Science

Biomaterial from fungal extract helps heal wounds


The material is derived from pullulan, which is already widely used in food and cosmetics industry

The material is derived from pullulan, which is already widely used in food and cosmetics industry

The use of antibiotics to control bacterial infections has taken a beating with the emergence of multi-drug resistant pathogens, and researchers are looking to develop other ways of tackling such bacterial infections. In this context scientists have developed a new biomaterial that can be used to disinfect wounds and hastens the process of healing, as seen in mouse models.

Reported in a paper in the journal Biomaterials Science, the work is a collaboration between scientists from Indian Institute of Technology (IIT) Mandi, IIT Delhi and National Institute of Science Education and Research (NISER) in Bhubaneswar

Pullulan polymer

The biomaterial is derived from the polymer pullulan which is secreted by the fungus Aureobasidium pullulans. It is an exopolysaccharide, that is, this polymer is secreted by the fungus itself into the medium on which it is growing.

“We, as a research group, have a special interest and expertise in exploiting the varied properties of natural polymers for biomedical applications,” says Dr. Amit Jaiswal from IIT Mandi, who is an author of the paper.

Pullulan as a biomaterial is already successful and widely used commercially. It is exploited in food, cosmetics and pharmaceutical industry because of its non-toxic, non-mutagenic and non-immunogenic properties. Further, its ease of manufacture has also added to its appeal.

Dr. Jaiswal says that while in the biomedicine sector, it has been used for drug and gene delivery, its use as a antimicrobial biomaterial had not been explored, and that was what got the group working on this aspect.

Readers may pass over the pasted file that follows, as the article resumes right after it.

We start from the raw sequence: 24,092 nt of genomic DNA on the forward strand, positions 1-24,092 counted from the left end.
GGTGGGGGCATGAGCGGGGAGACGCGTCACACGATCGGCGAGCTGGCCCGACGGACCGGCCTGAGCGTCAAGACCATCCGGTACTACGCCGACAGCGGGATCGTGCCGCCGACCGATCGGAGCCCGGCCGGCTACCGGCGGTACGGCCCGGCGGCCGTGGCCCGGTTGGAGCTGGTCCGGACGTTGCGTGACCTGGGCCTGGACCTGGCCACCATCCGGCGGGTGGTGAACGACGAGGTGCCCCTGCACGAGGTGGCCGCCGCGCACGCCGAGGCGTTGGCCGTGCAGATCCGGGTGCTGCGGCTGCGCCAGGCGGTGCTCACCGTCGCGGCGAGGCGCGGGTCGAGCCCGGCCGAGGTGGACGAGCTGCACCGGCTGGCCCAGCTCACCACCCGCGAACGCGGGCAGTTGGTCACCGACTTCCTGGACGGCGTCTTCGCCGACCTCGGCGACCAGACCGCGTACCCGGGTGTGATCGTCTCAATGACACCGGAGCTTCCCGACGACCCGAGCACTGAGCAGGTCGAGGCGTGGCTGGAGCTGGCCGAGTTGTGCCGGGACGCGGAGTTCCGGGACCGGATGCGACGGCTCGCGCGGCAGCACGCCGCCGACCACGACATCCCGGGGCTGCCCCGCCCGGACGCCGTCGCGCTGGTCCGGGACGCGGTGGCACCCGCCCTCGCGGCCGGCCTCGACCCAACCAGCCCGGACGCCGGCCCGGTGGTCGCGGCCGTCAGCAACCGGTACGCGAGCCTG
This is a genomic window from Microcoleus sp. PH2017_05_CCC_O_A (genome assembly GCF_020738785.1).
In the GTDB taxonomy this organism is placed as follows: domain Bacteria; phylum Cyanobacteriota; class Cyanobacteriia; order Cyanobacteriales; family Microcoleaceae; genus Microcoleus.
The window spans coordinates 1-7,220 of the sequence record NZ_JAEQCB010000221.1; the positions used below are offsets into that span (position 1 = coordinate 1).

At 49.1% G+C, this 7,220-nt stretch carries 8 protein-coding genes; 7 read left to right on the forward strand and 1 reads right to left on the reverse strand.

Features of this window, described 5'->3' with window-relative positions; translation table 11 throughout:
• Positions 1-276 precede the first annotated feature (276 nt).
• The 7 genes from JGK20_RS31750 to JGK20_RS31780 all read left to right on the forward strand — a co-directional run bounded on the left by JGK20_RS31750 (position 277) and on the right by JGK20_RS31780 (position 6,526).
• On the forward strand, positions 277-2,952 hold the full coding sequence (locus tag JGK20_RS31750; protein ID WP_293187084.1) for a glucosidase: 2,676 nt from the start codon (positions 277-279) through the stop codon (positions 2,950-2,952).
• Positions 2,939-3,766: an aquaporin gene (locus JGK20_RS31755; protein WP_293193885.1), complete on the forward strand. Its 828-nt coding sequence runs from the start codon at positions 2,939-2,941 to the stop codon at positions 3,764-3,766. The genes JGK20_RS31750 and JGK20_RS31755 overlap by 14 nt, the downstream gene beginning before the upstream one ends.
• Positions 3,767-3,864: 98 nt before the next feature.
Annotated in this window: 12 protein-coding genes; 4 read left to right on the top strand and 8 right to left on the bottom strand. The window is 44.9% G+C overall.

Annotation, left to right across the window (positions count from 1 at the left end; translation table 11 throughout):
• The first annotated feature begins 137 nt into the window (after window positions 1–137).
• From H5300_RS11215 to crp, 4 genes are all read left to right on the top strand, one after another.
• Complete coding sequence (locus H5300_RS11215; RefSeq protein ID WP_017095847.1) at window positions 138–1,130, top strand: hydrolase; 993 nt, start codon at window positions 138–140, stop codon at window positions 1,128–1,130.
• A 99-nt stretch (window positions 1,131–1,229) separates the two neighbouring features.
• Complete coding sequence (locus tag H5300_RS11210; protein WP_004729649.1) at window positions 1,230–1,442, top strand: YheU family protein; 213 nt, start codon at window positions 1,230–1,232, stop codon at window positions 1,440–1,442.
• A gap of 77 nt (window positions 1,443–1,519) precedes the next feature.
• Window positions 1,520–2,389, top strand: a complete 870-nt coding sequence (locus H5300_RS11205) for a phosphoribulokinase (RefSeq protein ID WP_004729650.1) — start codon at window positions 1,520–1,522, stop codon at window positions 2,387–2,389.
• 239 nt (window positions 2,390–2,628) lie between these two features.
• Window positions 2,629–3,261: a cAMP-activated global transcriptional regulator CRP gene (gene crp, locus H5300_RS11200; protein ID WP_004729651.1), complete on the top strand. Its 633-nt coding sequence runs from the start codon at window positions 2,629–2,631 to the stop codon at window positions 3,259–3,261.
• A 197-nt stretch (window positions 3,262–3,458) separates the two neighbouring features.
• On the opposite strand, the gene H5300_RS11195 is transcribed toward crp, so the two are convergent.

Backbone of sugar

Pullulan is basically a polymeric chain of glucose. “By keeping the biocompatible carbohydrate backbone of the polymer intact, we introduced some quaternary ammonium groups into the polymer to make it positively charged,” says Dr. Jaiswal.

They process the polymer to get a powder which is water-soluble. This solution can be applied on the wound surface and then covered with a sterile gauze. This can also be used in a gel form. “We believe the best approach will be to design hydrogel-based wound dressings using this biomaterial,” he says.

This is because hydrogels have an inherent ability to accelerate wound healing by providing a closed and moist environment to the wounds for easy exchange of oxygen and act as absorbent pad to remove the pus and debris. “We are currently working towards this goal,” he says.

Testing on mice

The group tested the efficacy of the material by applying it directly on to a full-thickness wound on mice. They found that the wounds got disinfected and also the healing was faster.

The material could cause a 100% closure of wounds within 12 days, while in the absence of application of the material, closure was only 60%. According to the researchers, within seven days, a thick neo-epithelial layer was formed well connected to wound edges along with hair follicles. A completely healed skin with more hair follicles under the epithelial layer and densely packed collagen was observed by day 12.

“Right now, we are developing antibacterial coatings for medical implants using this material. Testing in animal models to test the efficacy of these coatings is underway,” says Dr. Jaiswal.


“We believe the best approach will be to design hydrogel-based wound dressings using this biomaterial”Dr. Amit Jaiswal



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